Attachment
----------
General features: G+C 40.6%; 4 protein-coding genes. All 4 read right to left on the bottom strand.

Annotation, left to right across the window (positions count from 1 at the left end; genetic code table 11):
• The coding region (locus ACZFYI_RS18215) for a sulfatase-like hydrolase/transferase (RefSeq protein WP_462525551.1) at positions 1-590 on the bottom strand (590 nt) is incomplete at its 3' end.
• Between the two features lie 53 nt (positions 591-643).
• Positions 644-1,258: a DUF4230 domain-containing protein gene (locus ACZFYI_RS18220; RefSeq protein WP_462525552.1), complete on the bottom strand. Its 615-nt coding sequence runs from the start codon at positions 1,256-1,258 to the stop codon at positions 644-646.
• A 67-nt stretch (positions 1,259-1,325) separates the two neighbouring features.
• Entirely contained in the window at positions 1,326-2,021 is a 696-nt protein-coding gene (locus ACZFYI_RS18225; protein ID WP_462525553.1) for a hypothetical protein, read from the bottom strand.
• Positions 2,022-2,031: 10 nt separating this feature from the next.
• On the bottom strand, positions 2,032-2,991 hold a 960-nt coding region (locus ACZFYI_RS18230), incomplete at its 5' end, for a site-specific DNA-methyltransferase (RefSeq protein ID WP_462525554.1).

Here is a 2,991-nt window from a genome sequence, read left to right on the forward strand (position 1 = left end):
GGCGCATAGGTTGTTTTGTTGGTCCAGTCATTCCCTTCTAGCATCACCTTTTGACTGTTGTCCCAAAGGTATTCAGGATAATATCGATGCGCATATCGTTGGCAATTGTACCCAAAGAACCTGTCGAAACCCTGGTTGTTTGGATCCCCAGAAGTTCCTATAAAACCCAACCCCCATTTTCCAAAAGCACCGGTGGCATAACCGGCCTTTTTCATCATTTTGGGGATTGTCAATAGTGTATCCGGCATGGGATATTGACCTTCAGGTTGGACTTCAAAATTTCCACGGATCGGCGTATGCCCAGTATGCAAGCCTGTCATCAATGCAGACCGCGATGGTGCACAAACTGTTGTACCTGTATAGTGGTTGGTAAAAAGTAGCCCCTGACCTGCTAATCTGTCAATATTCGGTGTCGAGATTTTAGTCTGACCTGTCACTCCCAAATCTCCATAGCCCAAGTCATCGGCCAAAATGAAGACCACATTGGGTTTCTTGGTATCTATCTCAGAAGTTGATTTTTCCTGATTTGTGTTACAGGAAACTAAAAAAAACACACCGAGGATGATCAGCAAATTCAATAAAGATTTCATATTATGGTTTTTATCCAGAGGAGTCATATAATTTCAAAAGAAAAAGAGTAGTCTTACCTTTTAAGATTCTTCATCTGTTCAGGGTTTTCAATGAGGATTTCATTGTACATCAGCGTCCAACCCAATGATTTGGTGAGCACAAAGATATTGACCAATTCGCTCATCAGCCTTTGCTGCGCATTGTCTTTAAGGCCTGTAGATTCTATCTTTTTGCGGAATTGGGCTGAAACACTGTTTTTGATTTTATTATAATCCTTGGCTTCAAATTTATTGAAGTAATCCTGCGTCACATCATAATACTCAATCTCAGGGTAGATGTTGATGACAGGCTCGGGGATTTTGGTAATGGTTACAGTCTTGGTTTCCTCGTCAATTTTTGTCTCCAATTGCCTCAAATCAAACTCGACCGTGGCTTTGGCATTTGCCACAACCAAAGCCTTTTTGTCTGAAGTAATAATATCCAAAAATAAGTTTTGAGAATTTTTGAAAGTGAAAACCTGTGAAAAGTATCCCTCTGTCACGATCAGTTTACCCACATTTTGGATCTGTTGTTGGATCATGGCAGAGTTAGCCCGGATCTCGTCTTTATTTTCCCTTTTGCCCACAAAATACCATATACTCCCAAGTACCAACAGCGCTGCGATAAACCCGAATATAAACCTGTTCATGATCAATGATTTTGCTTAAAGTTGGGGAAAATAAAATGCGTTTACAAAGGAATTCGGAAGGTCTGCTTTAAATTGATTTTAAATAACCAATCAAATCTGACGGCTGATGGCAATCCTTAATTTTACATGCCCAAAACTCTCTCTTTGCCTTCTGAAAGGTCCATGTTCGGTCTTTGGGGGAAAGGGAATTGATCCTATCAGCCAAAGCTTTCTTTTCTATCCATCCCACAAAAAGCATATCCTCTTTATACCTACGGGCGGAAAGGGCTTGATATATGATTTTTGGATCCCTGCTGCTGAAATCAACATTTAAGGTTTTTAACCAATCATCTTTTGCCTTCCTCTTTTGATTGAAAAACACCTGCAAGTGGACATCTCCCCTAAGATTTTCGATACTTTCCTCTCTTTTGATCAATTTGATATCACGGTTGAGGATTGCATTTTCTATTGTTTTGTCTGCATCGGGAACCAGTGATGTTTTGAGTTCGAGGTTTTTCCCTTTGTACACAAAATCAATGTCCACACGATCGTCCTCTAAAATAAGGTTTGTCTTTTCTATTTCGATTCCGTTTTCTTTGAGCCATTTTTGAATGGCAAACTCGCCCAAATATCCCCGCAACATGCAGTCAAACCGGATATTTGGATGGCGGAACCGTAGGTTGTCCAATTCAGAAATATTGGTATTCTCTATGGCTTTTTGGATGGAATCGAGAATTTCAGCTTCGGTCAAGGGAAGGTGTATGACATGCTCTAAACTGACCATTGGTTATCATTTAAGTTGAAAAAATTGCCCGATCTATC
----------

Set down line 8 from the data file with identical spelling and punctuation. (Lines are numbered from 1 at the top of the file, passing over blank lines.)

• Positions 2,022-2,031: 10 nt separating this feature from the next.